The Winter Tide
By Ruthanna Emrys
Published April 2017 (Tor.com)
There have been a lot of Lovecraft-related stories recently. The Dream-Quest of Vellitt Boe by Kij Johnson and The Ballad of Black Tom by Victor LaValle were both finalists for this years Hugo Award for best Novella. 2016 also saw the release of the excellent Lovecraft Country by Matt Ruff, and I know there have been plenty of other stories I haven’t gotten around to. The Winter Tide continues this trend of re-telling Lovecraft’s mythos whilst re-examining the themes he dealt with.
The Winter Tide is a sequel of sorts to Lovecraft’s classic story The Shadow Over Innsmouth, which features a town of human/monstrous-fish-people-hybrids who worship Cthulhu, perform human sacrifice, and make people who find out too much about the town disappear. However, Winter Tide suggests that what we learnt in Shadow Over Innsmouth may not have been quite true. Here the people of Innsmouth are presented as being not demon-spawn, but a different species of human who after a brief life on land metamorphize and live in the ocean. Their beliefs are strange and some of their rituals look barbaric to those who don’t understand them, but they are not evil. They just want to be left alone. If you have read Shadow Over Innsmouth, you know that things don’t end well for the townspeople.
Aphra Marsh and her brother Caleb are the last survivors of Innsmouth. They spent years in an internment camp, and after their people had nearly died off were joined by Japanese-Americans who were interred because of paranoia during WWII. Aphra and Caleb are released along with their new Japanese family, and then began trying to rebuild their lives. This is a book with a big message about many of the injustices that come from othering and misjudging people. Caleb goes back to Innsmouth and attempts to retrieve the books that belonged to his people, and finds that they have been confiscated and sold off. The entire culture of Innsmouth has been prohibited to him and Aphra. Aphra is given a chance to gain access to the books, as long as she helps the government that destroyed her family and way of life find a way to stop the Soviet Union from using magic against the USA.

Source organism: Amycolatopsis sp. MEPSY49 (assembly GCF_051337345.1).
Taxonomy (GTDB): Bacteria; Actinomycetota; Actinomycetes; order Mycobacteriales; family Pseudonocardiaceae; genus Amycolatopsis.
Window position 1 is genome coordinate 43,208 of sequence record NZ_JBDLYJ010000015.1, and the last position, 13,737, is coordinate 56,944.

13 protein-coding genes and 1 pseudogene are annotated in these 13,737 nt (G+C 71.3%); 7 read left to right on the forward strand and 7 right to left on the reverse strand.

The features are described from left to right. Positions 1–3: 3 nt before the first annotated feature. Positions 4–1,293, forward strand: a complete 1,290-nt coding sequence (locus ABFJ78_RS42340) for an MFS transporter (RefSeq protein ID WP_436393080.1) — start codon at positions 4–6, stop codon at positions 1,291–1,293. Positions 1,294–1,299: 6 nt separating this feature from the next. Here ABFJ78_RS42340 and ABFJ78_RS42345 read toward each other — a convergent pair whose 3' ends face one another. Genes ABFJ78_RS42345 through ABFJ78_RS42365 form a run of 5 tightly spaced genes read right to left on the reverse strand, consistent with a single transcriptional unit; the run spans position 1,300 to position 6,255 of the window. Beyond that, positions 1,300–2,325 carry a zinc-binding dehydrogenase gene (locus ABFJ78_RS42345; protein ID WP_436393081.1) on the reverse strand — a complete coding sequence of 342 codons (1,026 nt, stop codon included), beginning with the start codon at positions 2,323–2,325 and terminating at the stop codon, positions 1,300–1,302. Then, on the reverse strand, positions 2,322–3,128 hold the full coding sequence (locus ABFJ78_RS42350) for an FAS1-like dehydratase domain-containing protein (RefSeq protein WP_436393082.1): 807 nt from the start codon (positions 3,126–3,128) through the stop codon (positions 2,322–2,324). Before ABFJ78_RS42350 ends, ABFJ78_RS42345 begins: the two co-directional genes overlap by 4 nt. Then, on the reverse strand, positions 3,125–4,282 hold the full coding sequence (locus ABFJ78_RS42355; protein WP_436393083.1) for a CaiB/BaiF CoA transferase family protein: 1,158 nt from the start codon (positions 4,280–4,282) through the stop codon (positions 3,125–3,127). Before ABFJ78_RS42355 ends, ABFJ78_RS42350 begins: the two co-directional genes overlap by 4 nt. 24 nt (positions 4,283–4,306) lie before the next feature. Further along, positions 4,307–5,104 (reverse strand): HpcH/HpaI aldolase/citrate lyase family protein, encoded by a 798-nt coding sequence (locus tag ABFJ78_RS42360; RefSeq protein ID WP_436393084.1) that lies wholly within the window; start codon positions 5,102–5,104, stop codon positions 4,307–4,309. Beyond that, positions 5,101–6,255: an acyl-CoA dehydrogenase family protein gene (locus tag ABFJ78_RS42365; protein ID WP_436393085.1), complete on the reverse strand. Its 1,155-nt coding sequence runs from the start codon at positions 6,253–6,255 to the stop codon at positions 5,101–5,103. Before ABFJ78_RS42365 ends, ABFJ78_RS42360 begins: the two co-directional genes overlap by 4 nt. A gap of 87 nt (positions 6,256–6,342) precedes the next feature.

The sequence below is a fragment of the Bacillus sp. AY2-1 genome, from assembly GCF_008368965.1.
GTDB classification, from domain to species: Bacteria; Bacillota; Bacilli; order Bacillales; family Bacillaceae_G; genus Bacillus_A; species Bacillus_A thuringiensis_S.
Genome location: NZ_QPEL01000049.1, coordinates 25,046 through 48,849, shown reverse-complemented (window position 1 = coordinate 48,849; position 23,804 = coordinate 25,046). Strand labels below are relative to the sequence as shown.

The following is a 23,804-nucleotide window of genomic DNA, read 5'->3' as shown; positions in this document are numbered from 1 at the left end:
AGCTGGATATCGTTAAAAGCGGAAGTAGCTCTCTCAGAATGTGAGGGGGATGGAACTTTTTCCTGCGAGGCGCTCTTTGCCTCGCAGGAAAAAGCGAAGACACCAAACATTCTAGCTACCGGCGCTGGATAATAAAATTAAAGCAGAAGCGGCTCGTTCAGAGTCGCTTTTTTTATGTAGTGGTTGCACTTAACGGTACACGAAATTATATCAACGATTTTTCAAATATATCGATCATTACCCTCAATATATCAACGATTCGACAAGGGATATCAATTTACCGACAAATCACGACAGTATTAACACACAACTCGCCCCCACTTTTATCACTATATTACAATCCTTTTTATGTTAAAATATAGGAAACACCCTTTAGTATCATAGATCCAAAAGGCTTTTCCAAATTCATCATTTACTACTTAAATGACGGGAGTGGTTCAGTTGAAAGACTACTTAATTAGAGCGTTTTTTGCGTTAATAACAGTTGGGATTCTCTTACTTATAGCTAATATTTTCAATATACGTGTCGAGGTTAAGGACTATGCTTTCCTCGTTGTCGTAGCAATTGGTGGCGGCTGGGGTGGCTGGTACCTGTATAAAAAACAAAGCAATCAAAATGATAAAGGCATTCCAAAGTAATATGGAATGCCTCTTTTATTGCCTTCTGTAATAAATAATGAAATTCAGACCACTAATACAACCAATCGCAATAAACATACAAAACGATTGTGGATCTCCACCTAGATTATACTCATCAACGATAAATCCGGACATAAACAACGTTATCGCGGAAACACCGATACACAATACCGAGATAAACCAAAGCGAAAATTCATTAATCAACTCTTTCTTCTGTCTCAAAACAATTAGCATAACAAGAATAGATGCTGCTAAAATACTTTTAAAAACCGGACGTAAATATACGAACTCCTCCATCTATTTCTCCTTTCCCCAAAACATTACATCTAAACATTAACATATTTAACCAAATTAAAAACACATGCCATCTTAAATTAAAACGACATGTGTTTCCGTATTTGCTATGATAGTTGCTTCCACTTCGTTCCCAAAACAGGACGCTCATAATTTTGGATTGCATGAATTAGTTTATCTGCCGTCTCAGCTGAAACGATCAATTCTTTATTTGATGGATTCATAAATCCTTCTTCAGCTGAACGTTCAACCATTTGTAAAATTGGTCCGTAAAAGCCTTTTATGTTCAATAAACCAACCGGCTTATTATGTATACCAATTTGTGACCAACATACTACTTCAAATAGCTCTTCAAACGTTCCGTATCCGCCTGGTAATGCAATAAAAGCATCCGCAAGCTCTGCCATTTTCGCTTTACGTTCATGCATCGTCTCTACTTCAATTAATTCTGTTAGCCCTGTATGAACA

Reading this book reminded me a bit of Ghost Talkers by Mary Robinette Kowal. We have a team of ‘irregulars’ dealing with supernatural forces and the prejudices of the time during a real conflict (WWI for Ghost Talkers, The Cold War for Winter Tide). Whilst Ghost Talkers delivered a captivating action/romance plot, I feel Winter Tide neglected some of it’s potential by pushing the Cold War with Magic premise aside. Aphra recognises the importance of the situation, but she uses it mostly as a chance to gain access to her town’s books and to improve her magic. This isn’t a bad thing; in fact, Aphra has a lot of reasons for not trusting the government and not wanting to work with them. She also longs to find a family, and ends up doing so in unexpected ways. We are given a good plot, but I feel that de-emphasising the magical Russian element and attempting to create such a close bond between this group of characters hurt the story in some places. There were parts where it felt a bit slow, and some scenes where it seemed like some characters were standing around saying and doing nothing.
In the end, I feel these issues didn’t detract too much from the story. Aphra is a compelling character, and I enjoyed her journey. Once I finished the book, I realised it was a sequel to a novelette called The Litany of Earth which I had to read straight away. You won’t miss anything by reading The Winter Tide without reading The Litany of Earth, but I found myself feeling much more excited about this world after reading Litany.
Now let’s talk about the worldbuilding. For die-hard fans of Lovecraft, this new approach to the mythos might not ring true. Seeing Cthulhu as a disinterested but protective god was somewhat jarring for me. But this new way of looking at the mythos was also super interesting. Lovecraft paints our insignificance and powerlessness as horrific, but Emrys shows her characters finding peace and humility in the knowledge that their lives, and even all human history, will one day be long gone. This feels like fantasy, not horror. What horror we do get comes not from the usual monstrous entities (thought, there is one) but from what humans can do to each other.
Emrys also references a lot of Lovecraft’s work. The references to Shadow Over Innsmouth and the wider Cthulhu mythos have already been mentioned. The events in The Thing on the Doorstop also play a role in Winter Tide, and Arkham city and Miskatonic University are key pieces of the setting. For me though, I was most excited to see the Great Race of Yith make an appearance. The Shadow Out of Time is my favourite Lovecraft story, and I found myself so enamoured by the Yith and their record keeping that I was able to gloss over the fact that they occasionally destroy entire races to continue their existence. Emrys makes sure we can’t ignore the more disturbing actions of the Yith, and highlights many other disturbing implications of their way of life. Yet despite being forced to admit that the Yith are jerks, I still enjoyed their depiction here, and loved how Emrys fleshed out the role they play in Earth’s history.
All in all, I enjoyed this book. The ending left me excited to see where Aphra will go next. I’m glad to see that the sequel, Deep Roots, is set for release on the 10th July next year.